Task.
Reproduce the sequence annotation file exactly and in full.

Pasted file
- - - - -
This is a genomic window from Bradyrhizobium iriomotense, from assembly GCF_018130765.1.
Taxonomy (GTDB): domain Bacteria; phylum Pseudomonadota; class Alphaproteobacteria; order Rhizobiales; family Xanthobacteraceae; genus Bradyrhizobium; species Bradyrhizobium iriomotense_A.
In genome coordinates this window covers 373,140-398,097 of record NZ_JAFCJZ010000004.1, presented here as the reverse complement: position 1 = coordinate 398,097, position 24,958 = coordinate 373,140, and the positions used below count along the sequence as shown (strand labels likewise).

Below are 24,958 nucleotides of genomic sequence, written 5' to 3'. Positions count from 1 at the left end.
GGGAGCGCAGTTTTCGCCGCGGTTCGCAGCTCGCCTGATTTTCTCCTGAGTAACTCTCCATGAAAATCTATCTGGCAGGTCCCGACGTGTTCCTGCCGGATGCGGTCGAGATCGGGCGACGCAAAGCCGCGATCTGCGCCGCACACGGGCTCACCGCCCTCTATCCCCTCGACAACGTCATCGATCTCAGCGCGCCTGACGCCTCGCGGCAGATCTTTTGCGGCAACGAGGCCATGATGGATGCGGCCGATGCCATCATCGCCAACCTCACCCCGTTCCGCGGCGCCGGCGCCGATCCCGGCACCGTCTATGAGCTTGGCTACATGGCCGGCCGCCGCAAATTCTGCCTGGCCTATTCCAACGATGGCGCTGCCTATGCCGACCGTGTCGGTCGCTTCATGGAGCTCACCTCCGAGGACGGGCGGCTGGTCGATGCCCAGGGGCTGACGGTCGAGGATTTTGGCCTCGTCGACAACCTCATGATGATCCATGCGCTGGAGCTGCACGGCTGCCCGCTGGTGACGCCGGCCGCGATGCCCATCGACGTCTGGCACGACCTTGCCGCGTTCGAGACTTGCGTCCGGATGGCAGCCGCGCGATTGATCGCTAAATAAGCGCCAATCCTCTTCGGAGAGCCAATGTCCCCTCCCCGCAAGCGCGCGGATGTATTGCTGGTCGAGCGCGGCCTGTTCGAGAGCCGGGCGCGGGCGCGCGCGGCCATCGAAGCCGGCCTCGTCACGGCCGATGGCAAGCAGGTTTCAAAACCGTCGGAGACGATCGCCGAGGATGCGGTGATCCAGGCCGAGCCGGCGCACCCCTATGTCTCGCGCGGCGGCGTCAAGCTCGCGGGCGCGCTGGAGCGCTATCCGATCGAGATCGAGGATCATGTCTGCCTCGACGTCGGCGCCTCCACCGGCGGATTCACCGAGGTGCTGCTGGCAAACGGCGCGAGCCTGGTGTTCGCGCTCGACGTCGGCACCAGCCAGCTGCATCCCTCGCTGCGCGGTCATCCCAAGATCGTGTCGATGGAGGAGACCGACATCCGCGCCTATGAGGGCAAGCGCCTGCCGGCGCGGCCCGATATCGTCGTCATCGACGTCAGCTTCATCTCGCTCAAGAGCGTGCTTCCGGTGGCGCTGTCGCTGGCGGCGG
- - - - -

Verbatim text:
This is a genomic window from Bradyrhizobium iriomotense, from assembly GCF_018130765.1.
Taxonomy (GTDB): domain Bacteria; phylum Pseudomonadota; class Alphaproteobacteria; order Rhizobiales; family Xanthobacteraceae; genus Bradyrhizobium; species Bradyrhizobium iriomotense_A.
In genome coordinates this window covers 373,140-398,097 of record NZ_JAFCJZ010000004.1, presented here as the reverse complement: position 1 = coordinate 398,097, position 24,958 = coordinate 373,140, and the positions used below count along the sequence as shown (strand labels likewise).

Below are 24,958 nucleotides of genomic sequence, written 5' to 3'. Positions count from 1 at the left end.
GGGAGCGCAGTTTTCGCCGCGGTTCGCAGCTCGCCTGATTTTCTCCTGAGTAACTCTCCATGAAAATCTATCTGGCAGGTCCCGACGTGTTCCTGCCGGATGCGGTCGAGATCGGGCGACGCAAAGCCGCGATCTGCGCCGCACACGGGCTCACCGCCCTCTATCCCCTCGACAACGTCATCGATCTCAGCGCGCCTGACGCCTCGCGGCAGATCTTTTGCGGCAACGAGGCCATGATGGATGCGGCCGATGCCATCATCGCCAACCTCACCCCGTTCCGCGGCGCCGGCGCCGATCCCGGCACCGTCTATGAGCTTGGCTACATGGCCGGCCGCCGCAAATTCTGCCTGGCCTATTCCAACGATGGCGCTGCCTATGCCGACCGTGTCGGTCGCTTCATGGAGCTCACCTCCGAGGACGGGCGGCTGGTCGATGCCCAGGGGCTGACGGTCGAGGATTTTGGCCTCGTCGACAACCTCATGATGATCCATGCGCTGGAGCTGCACGGCTGCCCGCTGGTGACGCCGGCCGCGATGCCCATCGACGTCTGGCACGACCTTGCCGCGTTCGAGACTTGCGTCCGGATGGCAGCCGCGCGATTGATCGCTAAATAAGCGCCAATCCTCTTCGGAGAGCCAATGTCCCCTCCCCGCAAGCGCGCGGATGTATTGCTGGTCGAGCGCGGCCTGTTCGAGAGCCGGGCGCGGGCGCGCGCGGCCATCGAAGCCGGCCTCGTCACGGCCGATGGCAAGCAGGTTTCAAAACCGTCGGAGACGATCGCCGAGGATGCGGTGATCCAGGCCGAGCCGGCGCACCCCTATGTCTCGCGCGGCGGCGTCAAGCTCGCGGGCGCGCTGGAGCGCTATCCGATCGAGATCGAGGATCATGTCTGCCTCGACGTCGGCGCCTCCACCGGCGGATTCACCGAGGTGCTGCTGGCAAACGGCGCGAGCCTGGTGTTCGCGCTCGACGTCGGCACCAGCCAGCTGCATCCCTCGCTGCGCGGTCATCCCAAGATCGTGTCGATGGAGGAGACCGACATCCGCGCCTATGAGGGCAAGCGCCTGCCGGCGCGGCCCGATATCGTCGTCATCGACGTCAGCTTCATCTCGCTCAAGAGCGTGCTTCCGGTGGCGCTGTCGCTGGCGGCGG